4 years ago
February 17, 2017
Vendors Urge Finnish Government to Revamp Translation Procurement
Despite a long, cold winter, things are heating up in Finland. First, government procurement unit Hansel kept vendors on edge with its pendulumlike handling of a EUR 37.5m interpretation contract, withdrawing it a couple of times and then, ultimately, canceling it. Now comes news of so-called “mini-tenders” that will run alongside Hansel’s EUR 17m translation framework agreement, the contract award of which was published January 30, 2017.
In Finland, the biggest state buyers — such as the Prime Minister’s Office and the Ministry of the Interior — have in-house translators but also outsource a large volume to translate Finnish⇄English and Finnish⇄Swedish, the main language combos in government as well as the private sector. Seven language service providers (LSPs) were chosen to serve them under the EUR 17m framework: Semantix Finland, Lingsoft Language Services, Grano, Delingua, AAC Global, Käännös-Aazet, and Lingoneer.
A framework agreement (government jargon for “nothing is assured”) already means that any of the seven LSPs may come away with no work for the 24-month duration of the contract. But what makes the situation truly tetchy is any large procurer, such as Finland’s Ministry of Defense, for instance, can issue its own call for tender and require any of the seven LSPs to prove its capability all over again based on any specific criteria the ministry chooses to set.
Complicating the situation, when Hansel publishes its translation framework agreement, it will also be publishing the rates of the seven LSPs. This means a competing LSP that wants to win, say, using the previous example, the Defense mini-tender, can undercut the lowest rate in the Hansel framework, turning all those published rates into ceilings and driving prices down.
Under the January 2017 translation framework, price levels are down more than 10% compared to the 2013–2016 contract period
This has led the two Finnish language industry associations to agree on merging before the year is up. The Association of Finnish Translation Companies (SKTOL) and Language Cluster Finland (Kites) decided to join forces to align common interests, communicate their ideas as one, and ensure that the employer or company side is strongly represented with customers, procurement offices, and universities, according to Katja Virtanen, SKTOL President and Managing Director of Delingua.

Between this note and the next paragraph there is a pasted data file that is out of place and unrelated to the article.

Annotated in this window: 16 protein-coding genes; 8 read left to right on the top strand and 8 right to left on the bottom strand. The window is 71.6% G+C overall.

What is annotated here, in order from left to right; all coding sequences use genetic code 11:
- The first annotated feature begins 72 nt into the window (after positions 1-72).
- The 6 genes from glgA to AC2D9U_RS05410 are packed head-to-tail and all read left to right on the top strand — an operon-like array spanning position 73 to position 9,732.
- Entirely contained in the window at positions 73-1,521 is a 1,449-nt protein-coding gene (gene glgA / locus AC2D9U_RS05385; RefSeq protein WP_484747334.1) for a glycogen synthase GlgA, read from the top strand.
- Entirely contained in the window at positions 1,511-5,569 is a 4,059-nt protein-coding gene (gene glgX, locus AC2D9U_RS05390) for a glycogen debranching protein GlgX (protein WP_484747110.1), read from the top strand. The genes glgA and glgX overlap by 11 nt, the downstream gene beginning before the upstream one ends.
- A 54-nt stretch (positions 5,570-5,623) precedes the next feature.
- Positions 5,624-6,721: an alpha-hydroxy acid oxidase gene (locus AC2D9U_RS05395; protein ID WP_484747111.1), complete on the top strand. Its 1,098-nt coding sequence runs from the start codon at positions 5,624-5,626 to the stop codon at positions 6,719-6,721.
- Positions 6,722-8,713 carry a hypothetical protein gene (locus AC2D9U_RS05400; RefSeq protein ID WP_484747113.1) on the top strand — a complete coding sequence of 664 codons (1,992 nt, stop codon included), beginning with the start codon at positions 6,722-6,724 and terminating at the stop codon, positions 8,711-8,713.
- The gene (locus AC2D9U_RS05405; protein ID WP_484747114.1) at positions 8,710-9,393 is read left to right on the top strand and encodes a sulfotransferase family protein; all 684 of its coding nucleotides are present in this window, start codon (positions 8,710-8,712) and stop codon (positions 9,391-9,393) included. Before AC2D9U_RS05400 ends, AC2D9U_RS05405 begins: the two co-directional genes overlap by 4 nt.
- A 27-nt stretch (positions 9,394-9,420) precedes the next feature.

Virtanen told Slator, under the latest translation framework, price levels are down more than 10% compared to the previous contract period, 2013–2016. She pointed out that, “As many ministries and government agencies will carry out a mini-tender [to select one LSP out of the seven], prices are expected to go further down for those contracts.”
Peculiar Procurement Practices?
The SKTOL President said the framework negotiations were “somewhat biased” in favor of the translator associations. “Two of the three associations that participated in the technical negotiations were associations representing translators (i.e., SKTL and trade union KAJ),” she said.
So the quality criteria ended up being based solely on the experience of dedicated translators (“often freelancers of the LSPs”), Virtanen said, even as the LSP associations lobbied to base quality on an LSP’s references and processes, “because they are the contracting parties, not the individual translators.”
“I’ve never met a customer who makes a purchasing decision by comparing the LSP’s subcontractors” — Katja Virtanen, SKTOL President
This bias, according to Virtanen, led to “some peculiarities” being introduced. For example, the government agency is able to directly contact the translator, requiring the LSP to “name the translator” and having him or her sign the translation. This de facto prohibits the use of more than one translator for an assignment, no matter how big the task or how tight the deadline.
“This is not how we work with the private sector,” Virtanen said, noting how private sector clients focus on streamlining processes and improving quality.
“I’ve never met a customer who makes a purchasing decision by comparing the LSP’s subcontractors and the amount of pages they previously translated. It says nothing about how good or bad those translations were, nothing about the level of service of the LSP or what solutions the LSP can offer the customer,” she said.
While procurement office Hansel clearly intended to improve quality, the end result was lower margins for both LSPs and translators, Virtanen pointed out, concluding, “Maybe there should have been better quality criteria and a dynamic ranking.”
With the two LSP associations merging, Hansel can expect a much stronger lobby from the vendor side at the next contract renewal.